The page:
Over coffee at the NGO where I am volunteering, the conversation I was having with two girls -both in their early twenties- had turned to religion. I don’t know how we got there, but we did.
The girls: Do you believe in God?
I: No, I don’t.
They: So you’re an atheist.
I: That’s not what I would call myself, but maybe yes, I don’t know…
They: But what do you believe in?
I: Nothing. Not in a God at least.
They: You don’t believe in anything inside [yourself]? That there is a God?
I: No, really I don’t.
They: But what is your religion then?
I: I don’t have a religion.
They: But what are you? Christian?
I: No, I am nothing, I don’t have a religion.
They: Hmmm, interesting…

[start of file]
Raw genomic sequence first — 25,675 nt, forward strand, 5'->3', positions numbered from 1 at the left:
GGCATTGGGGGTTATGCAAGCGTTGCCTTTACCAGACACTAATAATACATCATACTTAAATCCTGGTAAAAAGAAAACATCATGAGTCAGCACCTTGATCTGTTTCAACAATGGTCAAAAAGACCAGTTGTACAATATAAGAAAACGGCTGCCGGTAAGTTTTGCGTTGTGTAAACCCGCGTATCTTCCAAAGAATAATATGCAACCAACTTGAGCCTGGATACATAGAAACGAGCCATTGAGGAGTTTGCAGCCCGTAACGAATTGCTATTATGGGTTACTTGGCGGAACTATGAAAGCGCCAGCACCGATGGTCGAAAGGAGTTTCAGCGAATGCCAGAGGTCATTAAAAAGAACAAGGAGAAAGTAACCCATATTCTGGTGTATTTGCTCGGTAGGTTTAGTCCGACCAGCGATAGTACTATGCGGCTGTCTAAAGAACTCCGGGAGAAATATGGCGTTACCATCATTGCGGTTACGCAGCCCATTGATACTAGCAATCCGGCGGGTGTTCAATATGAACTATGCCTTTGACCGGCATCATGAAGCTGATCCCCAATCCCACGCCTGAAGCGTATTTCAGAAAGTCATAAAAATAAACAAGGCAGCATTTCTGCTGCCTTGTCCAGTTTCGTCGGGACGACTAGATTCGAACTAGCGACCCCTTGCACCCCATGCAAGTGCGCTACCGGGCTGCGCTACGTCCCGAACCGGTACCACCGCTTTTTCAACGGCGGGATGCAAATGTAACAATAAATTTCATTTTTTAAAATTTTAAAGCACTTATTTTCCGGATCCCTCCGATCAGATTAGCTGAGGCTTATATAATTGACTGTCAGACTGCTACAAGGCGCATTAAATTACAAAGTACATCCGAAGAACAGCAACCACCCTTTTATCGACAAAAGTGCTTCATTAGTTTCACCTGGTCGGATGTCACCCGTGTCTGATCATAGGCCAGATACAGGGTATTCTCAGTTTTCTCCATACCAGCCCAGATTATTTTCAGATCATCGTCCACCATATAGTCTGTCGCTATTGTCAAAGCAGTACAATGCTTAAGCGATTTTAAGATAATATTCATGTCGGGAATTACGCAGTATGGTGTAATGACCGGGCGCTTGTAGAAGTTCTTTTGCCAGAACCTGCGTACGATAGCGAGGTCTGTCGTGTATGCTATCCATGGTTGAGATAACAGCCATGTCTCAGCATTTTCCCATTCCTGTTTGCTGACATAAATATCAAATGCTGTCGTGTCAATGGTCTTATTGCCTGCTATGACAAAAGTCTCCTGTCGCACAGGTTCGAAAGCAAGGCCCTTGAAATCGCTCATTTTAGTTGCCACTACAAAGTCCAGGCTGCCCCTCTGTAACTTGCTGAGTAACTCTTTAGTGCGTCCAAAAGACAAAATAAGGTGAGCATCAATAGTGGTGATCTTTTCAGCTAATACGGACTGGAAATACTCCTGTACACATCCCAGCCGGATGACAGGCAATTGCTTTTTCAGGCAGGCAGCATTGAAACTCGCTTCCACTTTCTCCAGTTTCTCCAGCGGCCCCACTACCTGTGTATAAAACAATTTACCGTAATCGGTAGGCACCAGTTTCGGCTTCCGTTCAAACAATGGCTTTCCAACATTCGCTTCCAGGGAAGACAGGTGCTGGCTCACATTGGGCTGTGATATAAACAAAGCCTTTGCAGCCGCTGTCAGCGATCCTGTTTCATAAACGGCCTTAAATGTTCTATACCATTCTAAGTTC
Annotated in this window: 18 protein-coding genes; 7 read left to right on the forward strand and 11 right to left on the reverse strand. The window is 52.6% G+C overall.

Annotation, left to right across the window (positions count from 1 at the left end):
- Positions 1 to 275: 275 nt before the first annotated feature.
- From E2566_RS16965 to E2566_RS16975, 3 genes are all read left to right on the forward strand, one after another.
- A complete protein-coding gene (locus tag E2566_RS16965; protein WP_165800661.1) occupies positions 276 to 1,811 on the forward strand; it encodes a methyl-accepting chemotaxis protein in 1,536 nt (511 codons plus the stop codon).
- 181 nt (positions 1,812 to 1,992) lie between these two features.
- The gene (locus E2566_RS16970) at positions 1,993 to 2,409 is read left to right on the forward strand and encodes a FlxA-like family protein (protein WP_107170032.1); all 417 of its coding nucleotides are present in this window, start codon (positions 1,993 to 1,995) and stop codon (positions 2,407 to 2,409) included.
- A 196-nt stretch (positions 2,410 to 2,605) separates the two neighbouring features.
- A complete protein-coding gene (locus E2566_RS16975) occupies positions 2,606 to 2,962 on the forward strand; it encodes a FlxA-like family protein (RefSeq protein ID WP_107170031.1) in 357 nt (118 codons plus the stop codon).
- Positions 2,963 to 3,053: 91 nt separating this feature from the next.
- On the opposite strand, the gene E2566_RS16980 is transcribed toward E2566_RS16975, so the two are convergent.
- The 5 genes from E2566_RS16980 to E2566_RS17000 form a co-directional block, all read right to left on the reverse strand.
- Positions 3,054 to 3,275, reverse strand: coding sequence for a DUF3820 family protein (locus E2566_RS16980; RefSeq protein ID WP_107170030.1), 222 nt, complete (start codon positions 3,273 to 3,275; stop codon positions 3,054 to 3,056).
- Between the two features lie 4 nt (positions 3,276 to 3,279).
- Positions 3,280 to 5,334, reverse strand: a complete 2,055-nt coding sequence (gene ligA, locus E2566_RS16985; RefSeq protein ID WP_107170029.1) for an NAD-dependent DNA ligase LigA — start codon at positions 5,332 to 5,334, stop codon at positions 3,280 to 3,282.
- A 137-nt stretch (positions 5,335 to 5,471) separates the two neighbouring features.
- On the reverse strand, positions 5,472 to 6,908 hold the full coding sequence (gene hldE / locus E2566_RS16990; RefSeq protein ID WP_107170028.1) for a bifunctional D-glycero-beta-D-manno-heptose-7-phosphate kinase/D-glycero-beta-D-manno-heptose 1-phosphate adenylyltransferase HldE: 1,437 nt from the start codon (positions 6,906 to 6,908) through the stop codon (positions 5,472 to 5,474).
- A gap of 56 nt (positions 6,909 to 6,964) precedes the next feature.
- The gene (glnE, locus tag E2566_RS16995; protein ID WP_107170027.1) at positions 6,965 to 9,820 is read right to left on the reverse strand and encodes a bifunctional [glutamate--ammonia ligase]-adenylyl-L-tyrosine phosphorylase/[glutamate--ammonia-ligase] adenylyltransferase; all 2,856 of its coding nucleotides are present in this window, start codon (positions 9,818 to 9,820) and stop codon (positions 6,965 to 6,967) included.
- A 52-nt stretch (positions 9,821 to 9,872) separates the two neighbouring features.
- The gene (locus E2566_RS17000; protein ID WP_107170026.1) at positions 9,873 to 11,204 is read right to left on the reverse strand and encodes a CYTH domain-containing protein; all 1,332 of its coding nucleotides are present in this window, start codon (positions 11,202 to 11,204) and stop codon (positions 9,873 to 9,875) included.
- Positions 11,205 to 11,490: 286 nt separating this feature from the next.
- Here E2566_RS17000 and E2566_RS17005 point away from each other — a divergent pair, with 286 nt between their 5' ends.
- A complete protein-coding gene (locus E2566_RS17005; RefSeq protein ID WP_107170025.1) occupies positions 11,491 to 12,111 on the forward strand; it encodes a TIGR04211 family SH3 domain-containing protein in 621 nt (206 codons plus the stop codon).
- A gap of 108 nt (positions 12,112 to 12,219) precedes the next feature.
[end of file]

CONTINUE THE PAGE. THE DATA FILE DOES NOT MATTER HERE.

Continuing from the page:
The girls were obviously having a hard time grasping this and, as almost always when religion is brought up in a discussion, I thought it better to just let the conversation die right there.
This inability to grasp that one can be not religious at all is something that I have noticed more often in Armenia. For Armenians, religion is such a big identification marker, that for many people it is hard to grasp the idea of not being religious at all. Even Armenians who never go to church, don’t pray and don’t “show any other sign of religious activity” will still maintain that they are Armenian Apostolic. I don’t know how strong this link is among Diaspora-Armenians, so any comments on that are welcome.